The shop’s name written in English letters indeed hints at love; in Hebrew, the name means “for him and for her.”

This straight-oriented store, owned and staffed exclusively by women, focuses on romance and intimacy. Candles of all types, even candles made of massage butter, and candlesticks that burn colored paraffin (and that can double as Sabbath lights); Victoria’s Secret creams and lotions; his-and-her ceramic cats and birds; and lacy nighties are among the items that fill the shelves.

But there are also erotic card games for couples, undergarments for role playing, “honey dust” to be applied with a feather and licked off, and a pair of dice that glow in the dark, one of which shows what to do and the other of which indicates which room of the house to do it in.

Ben-Haim’s clientele is very varied. Only a few clients are ultra-Orthodox, but many are Orthodox.

“A couple’s intimate relations are sanctified in the Orthodox community,” Ben-Haim explained. “Some women come here before going to the mikveh [ritual bath] and buy underwear and massage products.”A popular wedding gift among her Orthodox clients is a basket filled with the shop’s products, and a similar basket is also a favorite gift for brides going to the mikveh for the first time.

A tiny back room separated by a curtain from the main part of the shop has a variety of sex toys and a small selection of erotic films. Not everyone is allowed to enter.

“We advise couples who want to buy the sex products,” Ben-Haim said. “This is not a sex shop.”

Lo.Ve.La, which bills itself as selling “special gifts for lovers,” also offers two types of workshops for women, one in which new products are explained, and another, often on the occasion of a birthday, that starts off with games and ends with information about products. Now Ben-Haim plans to expand her business through franchises around the country, using the Emek Refaim shop as the model.

Lo.Ve.La is set back slightly from the street, next door to a florist and a chocolatier. The recessed entrance was not what Ben-Haim wanted originally, but now she sees it as an advantage, because it helps create an atmosphere of intimacy, she said, “and you don’t have to sneak in through a dark, sleazy stairwell.”

Lo.Ve.La, 52 Emek Refaim; 02-563-8090. Open Sunday through Thursday 10 to 9, Friday 10 to 2:30.
Text and photos copyright 2010 by Esther Hecht. No part of the text or photos may be used without written permission of the author.

A neighborhood by any other name: A sign of who’s in power

November 9, 2010

Ask anyone in Jerusalem for directions to Komemiyut and all you'll get are blank stares.

Tel Aviv has decided to consign some old neighborhood names to oblivion and replace them with new ones, according to the daily Ha’aretz. Among the first eight names to be changed is that of Sarona, a settlement established in the 19th century by Templers, Christian visionaries from Germany. Another is of Abu Kabir, which was named for an Egyptian village from which many of its original residents came. The city plans massive development in some of these neighborhoods, and perhaps the old names are not posh enough for their new inhabitants.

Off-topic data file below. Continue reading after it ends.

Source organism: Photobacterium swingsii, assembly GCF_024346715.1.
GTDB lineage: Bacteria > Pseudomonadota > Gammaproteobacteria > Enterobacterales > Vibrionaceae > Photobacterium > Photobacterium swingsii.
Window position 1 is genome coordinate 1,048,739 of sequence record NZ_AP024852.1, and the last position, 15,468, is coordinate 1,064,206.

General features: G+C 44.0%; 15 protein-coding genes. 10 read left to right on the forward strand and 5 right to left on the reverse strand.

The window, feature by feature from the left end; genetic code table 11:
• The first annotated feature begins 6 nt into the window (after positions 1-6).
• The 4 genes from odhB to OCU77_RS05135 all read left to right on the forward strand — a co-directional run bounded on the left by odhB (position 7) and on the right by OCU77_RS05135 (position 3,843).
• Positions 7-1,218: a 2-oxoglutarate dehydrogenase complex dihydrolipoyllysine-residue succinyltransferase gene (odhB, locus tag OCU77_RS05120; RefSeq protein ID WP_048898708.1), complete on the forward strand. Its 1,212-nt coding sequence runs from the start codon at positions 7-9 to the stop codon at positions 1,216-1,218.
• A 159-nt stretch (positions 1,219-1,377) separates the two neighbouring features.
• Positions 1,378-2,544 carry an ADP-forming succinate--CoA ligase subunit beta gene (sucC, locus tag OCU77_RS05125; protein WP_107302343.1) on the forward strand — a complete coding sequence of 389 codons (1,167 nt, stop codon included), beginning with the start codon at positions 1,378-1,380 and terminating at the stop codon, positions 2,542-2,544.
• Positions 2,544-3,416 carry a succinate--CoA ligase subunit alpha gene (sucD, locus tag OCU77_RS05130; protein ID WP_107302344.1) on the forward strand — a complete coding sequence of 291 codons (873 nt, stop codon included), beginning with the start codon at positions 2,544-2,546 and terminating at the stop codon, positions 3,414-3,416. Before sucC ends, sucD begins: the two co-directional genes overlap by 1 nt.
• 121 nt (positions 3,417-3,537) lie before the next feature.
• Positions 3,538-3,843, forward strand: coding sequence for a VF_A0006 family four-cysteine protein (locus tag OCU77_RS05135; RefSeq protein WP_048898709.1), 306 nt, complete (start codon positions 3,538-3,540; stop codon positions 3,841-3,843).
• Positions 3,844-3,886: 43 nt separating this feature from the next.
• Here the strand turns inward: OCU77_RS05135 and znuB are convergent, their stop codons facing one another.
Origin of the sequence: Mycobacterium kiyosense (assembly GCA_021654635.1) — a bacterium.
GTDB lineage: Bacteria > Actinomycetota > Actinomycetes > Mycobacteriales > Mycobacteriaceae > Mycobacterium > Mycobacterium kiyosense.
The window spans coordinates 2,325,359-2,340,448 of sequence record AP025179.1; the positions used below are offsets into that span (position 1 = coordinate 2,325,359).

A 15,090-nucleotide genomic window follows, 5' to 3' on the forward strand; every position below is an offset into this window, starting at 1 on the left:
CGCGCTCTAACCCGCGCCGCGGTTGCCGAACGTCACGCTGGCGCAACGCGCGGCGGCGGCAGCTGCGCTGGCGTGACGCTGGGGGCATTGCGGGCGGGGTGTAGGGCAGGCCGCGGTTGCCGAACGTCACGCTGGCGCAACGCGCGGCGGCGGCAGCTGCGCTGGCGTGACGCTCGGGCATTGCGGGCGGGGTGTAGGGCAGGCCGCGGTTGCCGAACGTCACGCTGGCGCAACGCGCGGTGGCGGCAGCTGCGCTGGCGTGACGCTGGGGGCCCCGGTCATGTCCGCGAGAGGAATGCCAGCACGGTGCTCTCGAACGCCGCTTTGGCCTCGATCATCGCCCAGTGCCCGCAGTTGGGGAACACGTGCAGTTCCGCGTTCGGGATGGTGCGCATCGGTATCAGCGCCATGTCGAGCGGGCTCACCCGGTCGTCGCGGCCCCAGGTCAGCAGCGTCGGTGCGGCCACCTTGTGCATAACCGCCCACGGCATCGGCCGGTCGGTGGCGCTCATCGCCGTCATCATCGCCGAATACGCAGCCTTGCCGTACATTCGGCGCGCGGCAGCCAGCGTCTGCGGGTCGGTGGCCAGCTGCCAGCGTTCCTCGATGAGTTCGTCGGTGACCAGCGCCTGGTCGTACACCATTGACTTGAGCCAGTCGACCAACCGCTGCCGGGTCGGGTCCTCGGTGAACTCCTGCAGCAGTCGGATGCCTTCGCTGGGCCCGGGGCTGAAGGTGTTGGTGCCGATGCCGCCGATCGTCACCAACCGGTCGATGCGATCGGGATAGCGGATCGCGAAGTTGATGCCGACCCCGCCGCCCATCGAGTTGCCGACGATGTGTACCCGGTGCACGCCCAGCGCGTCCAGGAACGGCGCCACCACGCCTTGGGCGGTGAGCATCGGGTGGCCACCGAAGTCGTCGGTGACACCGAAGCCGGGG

Changing names is a trick used worldwide to show who’s in power and whose collective memory will be preserved. About 15 years ago I stumbled around Tashkent, Uzbekistan, unable to find my way with a map that still showed the streets named for Soviet heroes. One of the first things the Uzbeks had done after the fall of the Soviet Union was to change the street names (and replace the statues of Lenin with statues of the 14th century conqueror Timur, known to the West as Tamerlane).

But name changes don’t always stick. Abu Kabir has already undergone one name change to Givat Herzl (Herzl’s hill), a name no one seems to use. And if Jerusalem is any indication, the new names in Tel Aviv will catch on slowly, if at all.

I live in Katamon, which Jerusalem’s naming committee decided decades ago to call Gonen, a name derived from the Hebrew root meaning “to defend.” The original Greek name, which refers to the monastery nearby, clearly did not fit the Israeli image the city fathers wanted for this neighborhood that was the scene of fierce fighting in the War of Independence and whose many Greek Orthodox inhabitants fled to escape the conflict. Most of the streets are named for units and corps that fought in that war.

But ask anyone you meet what this neighborhood is called, and the answer will be Katamon. The same is true for the next neighborhood to the east, Talbiya, which had wealthy Arab residents before 1948. The city would like it to be called Komemiyut, which means “sovereignty.” But no one, absolutely no one, calls it anything but Talbiya (pronounced Tal-BEE-yeh).

And the same goes for a neighborhood to the south of Katamon, named Bak’a (an Arab name that means “valley”). The city would like it to be called Ge’ulim, from the Hebrew word meaning “emancipation,” but everyone still calls it Bak’a.

Even the large directional signs the city has posted include the “old” names along with the “new,” because the new names by themselves would be meaningless.

Oddly, the city has not tried to get rid of the names of the two neighborhoods closest to mine, the German Colony and the Greek Colony, the first named for its 19th century Templer settlers and the second for its former Greek inhabitants (and where you can still learn Greek folk dances at the Greek community center).

So, at least in Jerusalem, a few attempts to eradicate the past and alter the collective memory have failed utterly.

Text and photo copyright 2010 by Esther Hecht. No part of the text or photo may be used without written permission of the author.